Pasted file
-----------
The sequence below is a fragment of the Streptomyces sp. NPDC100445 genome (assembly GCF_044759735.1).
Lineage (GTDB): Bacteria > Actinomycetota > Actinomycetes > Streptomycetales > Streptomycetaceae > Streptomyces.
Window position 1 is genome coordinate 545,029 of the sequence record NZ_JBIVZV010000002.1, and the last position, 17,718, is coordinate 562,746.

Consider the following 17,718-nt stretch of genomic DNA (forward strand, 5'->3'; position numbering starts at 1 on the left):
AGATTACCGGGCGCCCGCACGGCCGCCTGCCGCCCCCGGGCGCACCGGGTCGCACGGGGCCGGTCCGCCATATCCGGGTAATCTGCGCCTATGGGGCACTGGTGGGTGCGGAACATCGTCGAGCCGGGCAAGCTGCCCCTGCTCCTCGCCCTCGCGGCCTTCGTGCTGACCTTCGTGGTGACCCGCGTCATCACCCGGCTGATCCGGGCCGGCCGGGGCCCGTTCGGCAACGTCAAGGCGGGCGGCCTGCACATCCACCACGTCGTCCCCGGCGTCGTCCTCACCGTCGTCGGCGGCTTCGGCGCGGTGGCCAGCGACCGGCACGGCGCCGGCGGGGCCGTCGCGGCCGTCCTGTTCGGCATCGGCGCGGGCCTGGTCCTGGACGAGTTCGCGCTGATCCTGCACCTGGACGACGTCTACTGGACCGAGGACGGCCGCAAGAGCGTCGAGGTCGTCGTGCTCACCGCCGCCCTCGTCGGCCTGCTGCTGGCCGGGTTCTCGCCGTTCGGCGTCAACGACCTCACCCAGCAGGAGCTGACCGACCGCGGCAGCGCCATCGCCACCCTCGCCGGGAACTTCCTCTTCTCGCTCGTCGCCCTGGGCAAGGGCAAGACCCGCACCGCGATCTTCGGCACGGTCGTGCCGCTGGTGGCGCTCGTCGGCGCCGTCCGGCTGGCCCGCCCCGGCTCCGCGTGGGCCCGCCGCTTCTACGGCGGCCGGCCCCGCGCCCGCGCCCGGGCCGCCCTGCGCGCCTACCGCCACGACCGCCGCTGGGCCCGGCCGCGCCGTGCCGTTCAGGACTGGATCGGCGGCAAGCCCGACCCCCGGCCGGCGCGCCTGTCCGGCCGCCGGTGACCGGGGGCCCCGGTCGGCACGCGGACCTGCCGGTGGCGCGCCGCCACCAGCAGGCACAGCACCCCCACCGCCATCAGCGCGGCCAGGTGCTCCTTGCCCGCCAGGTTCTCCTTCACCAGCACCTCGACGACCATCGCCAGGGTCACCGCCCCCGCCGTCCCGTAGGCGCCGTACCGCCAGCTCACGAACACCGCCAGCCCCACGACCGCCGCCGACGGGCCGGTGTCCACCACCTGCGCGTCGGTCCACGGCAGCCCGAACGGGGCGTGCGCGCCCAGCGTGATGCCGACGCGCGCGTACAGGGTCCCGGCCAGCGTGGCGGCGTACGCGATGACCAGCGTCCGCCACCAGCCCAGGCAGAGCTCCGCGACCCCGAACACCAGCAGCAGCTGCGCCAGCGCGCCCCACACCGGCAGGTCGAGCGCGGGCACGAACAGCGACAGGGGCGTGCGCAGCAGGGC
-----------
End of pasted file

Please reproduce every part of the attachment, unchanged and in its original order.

The sequence below is a fragment of the Streptomyces sp. NPDC100445 genome (assembly GCF_044759735.1).
Lineage (GTDB): Bacteria > Actinomycetota > Actinomycetes > Streptomycetales > Streptomycetaceae > Streptomyces.
Window position 1 is genome coordinate 545,029 of the sequence record NZ_JBIVZV010000002.1, and the last position, 17,718, is coordinate 562,746.

Consider the following 17,718-nt stretch of genomic DNA (forward strand, 5'->3'; position numbering starts at 1 on the left):
AGATTACCGGGCGCCCGCACGGCCGCCTGCCGCCCCCGGGCGCACCGGGTCGCACGGGGCCGGTCCGCCATATCCGGGTAATCTGCGCCTATGGGGCACTGGTGGGTGCGGAACATCGTCGAGCCGGGCAAGCTGCCCCTGCTCCTCGCCCTCGCGGCCTTCGTGCTGACCTTCGTGGTGACCCGCGTCATCACCCGGCTGATCCGGGCCGGCCGGGGCCCGTTCGGCAACGTCAAGGCGGGCGGCCTGCACATCCACCACGTCGTCCCCGGCGTCGTCCTCACCGTCGTCGGCGGCTTCGGCGCGGTGGCCAGCGACCGGCACGGCGCCGGCGGGGCCGTCGCGGCCGTCCTGTTCGGCATCGGCGCGGGCCTGGTCCTGGACGAGTTCGCGCTGATCCTGCACCTGGACGACGTCTACTGGACCGAGGACGGCCGCAAGAGCGTCGAGGTCGTCGTGCTCACCGCCGCCCTCGTCGGCCTGCTGCTGGCCGGGTTCTCGCCGTTCGGCGTCAACGACCTCACCCAGCAGGAGCTGACCGACCGCGGCAGCGCCATCGCCACCCTCGCCGGGAACTTCCTCTTCTCGCTCGTCGCCCTGGGCAAGGGCAAGACCCGCACCGCGATCTTCGGCACGGTCGTGCCGCTGGTGGCGCTCGTCGGCGCCGTCCGGCTGGCCCGCCCCGGCTCCGCGTGGGCCCGCCGCTTCTACGGCGGCCGGCCCCGCGCCCGCGCCCGGGCCGCCCTGCGCGCCTACCGCCACGACCGCCGCTGGGCCCGGCCGCGCCGTGCCGTTCAGGACTGGATCGGCGGCAAGCCCGACCCCCGGCCGGCGCGCCTGTCCGGCCGCCGGTGACCGGGGGCCCCGGTCGGCACGCGGACCTGCCGGTGGCGCGCCGCCACCAGCAGGCACAGCACCCCCACCGCCATCAGCGCGGCCAGGTGCTCCTTGCCCGCCAGGTTCTCCTTCACCAGCACCTCGACGACCATCGCCAGGGTCACCGCCCCCGCCGTCCCGTAGGCGCCGTACCGCCAGCTCACGAACACCGCCAGCCCCACGACCGCCGCCGACGGGCCGGTGTCCACCACCTGCGCGTCGGTCCACGGCAGCCCGAACGGGGCGTGCGCGCCCAGCGTGATGCCGACGCGCGCGTACAGGGTCCCGGCCAGCGTGGCGGCGTACGCGATGACCAGCGTCCGCCACCAGCCCAGGCAGAGCTCCGCGACCCCGAACACCAGCAGCAGCTGCGCCAGCGCGCCCCACACCGGCAGGTCGAGCGCGGGCACGAACAGCGACAGGGGCGTGCGCAGCAGGGC